Ford moving all small car production to Mexico from U.S.
Ford's Michigan Assembly Plant, which currently makes the small cars, will be getting new products
Ford Motor Co. says it's moving all of its U.S. small car production to Mexico.
Ford CEO Mark Fields confirmed the long-expected move Wednesday during an event for investors and Wall Street analysts.
Ford currently makes its Fiesta subcompact in Mexico, but its Focus and C-Max small cars are made in suburban Detroit. Making them in Mexico would boost company profits because of low wages there.
The company is building a new $1.6 billion US assembly plant in San Luis Potosi, Mexico. It will make small cars there starting in 2018.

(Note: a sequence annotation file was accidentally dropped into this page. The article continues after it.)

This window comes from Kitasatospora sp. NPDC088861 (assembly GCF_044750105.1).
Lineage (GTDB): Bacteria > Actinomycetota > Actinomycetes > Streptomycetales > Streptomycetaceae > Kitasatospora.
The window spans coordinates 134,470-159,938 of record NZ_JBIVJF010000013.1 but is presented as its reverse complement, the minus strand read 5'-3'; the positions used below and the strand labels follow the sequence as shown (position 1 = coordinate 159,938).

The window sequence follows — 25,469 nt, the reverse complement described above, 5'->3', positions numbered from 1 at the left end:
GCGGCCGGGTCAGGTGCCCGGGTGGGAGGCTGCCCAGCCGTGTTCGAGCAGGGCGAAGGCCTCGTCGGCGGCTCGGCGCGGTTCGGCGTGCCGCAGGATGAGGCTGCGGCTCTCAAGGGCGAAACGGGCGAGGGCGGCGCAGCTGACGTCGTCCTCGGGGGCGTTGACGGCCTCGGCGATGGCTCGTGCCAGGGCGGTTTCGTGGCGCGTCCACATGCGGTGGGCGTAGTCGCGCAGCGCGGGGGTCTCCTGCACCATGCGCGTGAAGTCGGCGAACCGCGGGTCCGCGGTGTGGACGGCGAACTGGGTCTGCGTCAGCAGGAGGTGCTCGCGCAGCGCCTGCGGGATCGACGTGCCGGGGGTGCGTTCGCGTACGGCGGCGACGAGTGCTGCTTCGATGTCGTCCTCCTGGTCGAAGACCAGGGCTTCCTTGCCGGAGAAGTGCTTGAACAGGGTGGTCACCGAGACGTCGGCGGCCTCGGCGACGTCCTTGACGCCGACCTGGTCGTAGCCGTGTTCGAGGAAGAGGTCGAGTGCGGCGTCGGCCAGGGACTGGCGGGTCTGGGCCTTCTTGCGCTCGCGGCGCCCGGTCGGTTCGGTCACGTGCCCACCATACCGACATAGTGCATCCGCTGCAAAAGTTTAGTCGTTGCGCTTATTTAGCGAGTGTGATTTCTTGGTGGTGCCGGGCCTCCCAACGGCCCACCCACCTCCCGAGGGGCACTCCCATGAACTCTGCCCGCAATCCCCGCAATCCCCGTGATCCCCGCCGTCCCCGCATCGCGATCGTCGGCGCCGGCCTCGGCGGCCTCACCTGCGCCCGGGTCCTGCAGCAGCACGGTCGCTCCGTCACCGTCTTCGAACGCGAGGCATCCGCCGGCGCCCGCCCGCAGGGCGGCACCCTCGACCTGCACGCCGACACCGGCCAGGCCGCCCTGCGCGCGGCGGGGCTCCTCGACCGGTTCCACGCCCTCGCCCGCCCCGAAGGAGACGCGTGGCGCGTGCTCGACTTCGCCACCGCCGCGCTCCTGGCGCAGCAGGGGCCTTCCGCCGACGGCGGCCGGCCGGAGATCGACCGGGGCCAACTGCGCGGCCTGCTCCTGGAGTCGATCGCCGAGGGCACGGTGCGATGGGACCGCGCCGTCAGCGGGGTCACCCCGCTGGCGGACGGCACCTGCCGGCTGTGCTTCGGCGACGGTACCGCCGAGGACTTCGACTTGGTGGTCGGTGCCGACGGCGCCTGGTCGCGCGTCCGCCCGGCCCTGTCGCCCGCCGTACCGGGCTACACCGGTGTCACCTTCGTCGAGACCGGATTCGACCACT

Ford's Michigan Assembly Plant, which currently makes the small cars, will be getting new products under a contract signed last year with the United Auto Workers union. They will likely be larger, more profitable vehicles like the Ford Ranger pickup.
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Ford also said Wednesday that it expects its pretax profit to fall next year, but to improve in 2018 as it invests in emerging businesses.
The company is projecting adjusted pretax profit of $10.2 billion US this year, lower than the record $10.8 billion US it booked last year. It had initially forecast a profit equal to or better than last year, but pulled back last week after announcing a $640 million US recall of 2.4 million vehicles.
Ford says profit from its core automotive business will improve every year between now and 2018.
But it is aggressively investing in emerging opportunities, including the electrification of its vehicle fleet and the development of autonomous cars.
Ford updated its outlook Wednesday during its annual investor day.